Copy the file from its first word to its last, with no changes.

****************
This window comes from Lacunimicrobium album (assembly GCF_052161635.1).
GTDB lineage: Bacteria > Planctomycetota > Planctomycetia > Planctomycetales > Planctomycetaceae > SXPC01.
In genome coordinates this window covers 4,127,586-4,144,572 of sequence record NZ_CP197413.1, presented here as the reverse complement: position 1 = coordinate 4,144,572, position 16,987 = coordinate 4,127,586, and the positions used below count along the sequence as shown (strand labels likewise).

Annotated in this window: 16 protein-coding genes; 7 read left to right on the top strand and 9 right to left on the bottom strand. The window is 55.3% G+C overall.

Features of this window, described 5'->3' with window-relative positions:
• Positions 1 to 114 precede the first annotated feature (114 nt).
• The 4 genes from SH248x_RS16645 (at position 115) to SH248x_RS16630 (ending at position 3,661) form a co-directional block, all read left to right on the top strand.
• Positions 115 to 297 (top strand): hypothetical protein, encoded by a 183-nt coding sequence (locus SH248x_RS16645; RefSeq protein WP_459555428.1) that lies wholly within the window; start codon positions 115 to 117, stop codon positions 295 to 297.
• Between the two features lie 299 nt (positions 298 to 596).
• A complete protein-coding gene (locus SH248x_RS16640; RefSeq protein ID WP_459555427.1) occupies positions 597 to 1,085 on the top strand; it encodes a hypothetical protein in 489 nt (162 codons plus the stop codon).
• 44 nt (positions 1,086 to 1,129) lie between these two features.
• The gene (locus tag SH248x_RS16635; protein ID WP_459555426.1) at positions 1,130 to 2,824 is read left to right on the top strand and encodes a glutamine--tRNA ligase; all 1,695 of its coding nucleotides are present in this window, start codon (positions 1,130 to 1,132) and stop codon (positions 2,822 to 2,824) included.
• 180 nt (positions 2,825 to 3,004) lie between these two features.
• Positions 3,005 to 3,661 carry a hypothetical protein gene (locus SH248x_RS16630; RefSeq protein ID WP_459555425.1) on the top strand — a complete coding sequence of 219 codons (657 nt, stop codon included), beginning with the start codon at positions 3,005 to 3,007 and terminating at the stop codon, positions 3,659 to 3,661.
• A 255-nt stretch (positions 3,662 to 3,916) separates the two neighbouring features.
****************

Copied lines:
This window comes from Lacunimicrobium album (assembly GCF_052161635.1).
GTDB lineage: Bacteria > Planctomycetota > Planctomycetia > Planctomycetales > Planctomycetaceae > SXPC01.
In genome coordinates this window covers 4,127,586-4,144,572 of sequence record NZ_CP197413.1, presented here as the reverse complement: position 1 = coordinate 4,144,572, position 16,987 = coordinate 4,127,586, and the positions used below count along the sequence as shown (strand labels likewise).

Annotated in this window: 16 protein-coding genes; 7 read left to right on the top strand and 9 right to left on the bottom strand. The window is 55.3% G+C overall.

Features of this window, described 5'->3' with window-relative positions:
• Positions 1 to 114 precede the first annotated feature (114 nt).
• The 4 genes from SH248x_RS16645 (at position 115) to SH248x_RS16630 (ending at position 3,661) form a co-directional block, all read left to right on the top strand.
• Positions 115 to 297 (top strand): hypothetical protein, encoded by a 183-nt coding sequence (locus SH248x_RS16645; RefSeq protein WP_459555428.1) that lies wholly within the window; start codon positions 115 to 117, stop codon positions 295 to 297.
• Between the two features lie 299 nt (positions 298 to 596).
• A complete protein-coding gene (locus SH248x_RS16640; RefSeq protein ID WP_459555427.1) occupies positions 597 to 1,085 on the top strand; it encodes a hypothetical protein in 489 nt (162 codons plus the stop codon).
• 44 nt (positions 1,086 to 1,129) lie between these two features.
• The gene (locus tag SH248x_RS16635; protein ID WP_459555426.1) at positions 1,130 to 2,824 is read left to right on the top strand and encodes a glutamine--tRNA ligase; all 1,695 of its coding nucleotides are present in this window, start codon (positions 1,130 to 1,132) and stop codon (positions 2,822 to 2,824) included.
• 180 nt (positions 2,825 to 3,004) lie between these two features.
• Positions 3,005 to 3,661 carry a hypothetical protein gene (locus SH248x_RS16630; RefSeq protein ID WP_459555425.1) on the top strand — a complete coding sequence of 219 codons (657 nt, stop codon included), beginning with the start codon at positions 3,005 to 3,007 and terminating at the stop codon, positions 3,659 to 3,661.
• A 255-nt stretch (positions 3,662 to 3,916) separates the two neighbouring features.